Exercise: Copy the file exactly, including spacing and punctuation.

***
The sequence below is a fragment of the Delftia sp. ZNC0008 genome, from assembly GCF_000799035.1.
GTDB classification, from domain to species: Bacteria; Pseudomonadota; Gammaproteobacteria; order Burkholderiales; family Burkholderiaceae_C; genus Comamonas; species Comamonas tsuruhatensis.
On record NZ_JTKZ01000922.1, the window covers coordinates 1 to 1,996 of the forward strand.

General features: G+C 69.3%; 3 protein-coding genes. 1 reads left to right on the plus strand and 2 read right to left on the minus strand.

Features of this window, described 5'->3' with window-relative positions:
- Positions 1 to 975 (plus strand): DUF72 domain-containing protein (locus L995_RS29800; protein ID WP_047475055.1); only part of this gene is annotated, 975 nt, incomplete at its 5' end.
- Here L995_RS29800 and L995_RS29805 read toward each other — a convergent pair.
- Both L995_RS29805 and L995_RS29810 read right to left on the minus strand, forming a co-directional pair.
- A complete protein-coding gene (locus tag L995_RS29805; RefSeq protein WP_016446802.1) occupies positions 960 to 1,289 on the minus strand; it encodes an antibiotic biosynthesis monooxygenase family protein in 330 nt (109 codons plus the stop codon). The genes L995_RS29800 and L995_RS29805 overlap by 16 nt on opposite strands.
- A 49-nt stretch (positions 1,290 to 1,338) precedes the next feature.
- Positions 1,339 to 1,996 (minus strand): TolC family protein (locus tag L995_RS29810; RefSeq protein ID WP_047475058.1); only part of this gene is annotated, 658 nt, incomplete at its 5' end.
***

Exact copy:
The sequence below is a fragment of the Delftia sp. ZNC0008 genome, from assembly GCF_000799035.1.
GTDB classification, from domain to species: Bacteria; Pseudomonadota; Gammaproteobacteria; order Burkholderiales; family Burkholderiaceae_C; genus Comamonas; species Comamonas tsuruhatensis.
On record NZ_JTKZ01000922.1, the window covers coordinates 1 to 1,996 of the forward strand.

General features: G+C 69.3%; 3 protein-coding genes. 1 reads left to right on the plus strand and 2 read right to left on the minus strand.

Features of this window, described 5'->3' with window-relative positions:
- Positions 1 to 975 (plus strand): DUF72 domain-containing protein (locus L995_RS29800; protein ID WP_047475055.1); only part of this gene is annotated, 975 nt, incomplete at its 5' end.
- Here L995_RS29800 and L995_RS29805 read toward each other — a convergent pair.
- Both L995_RS29805 and L995_RS29810 read right to left on the minus strand, forming a co-directional pair.
- A complete protein-coding gene (locus tag L995_RS29805; RefSeq protein WP_016446802.1) occupies positions 960 to 1,289 on the minus strand; it encodes an antibiotic biosynthesis monooxygenase family protein in 330 nt (109 codons plus the stop codon). The genes L995_RS29800 and L995_RS29805 overlap by 16 nt on opposite strands.
- A 49-nt stretch (positions 1,290 to 1,338) precedes the next feature.
- Positions 1,339 to 1,996 (minus strand): TolC family protein (locus tag L995_RS29810; RefSeq protein ID WP_047475058.1); only part of this gene is annotated, 658 nt, incomplete at its 5' end.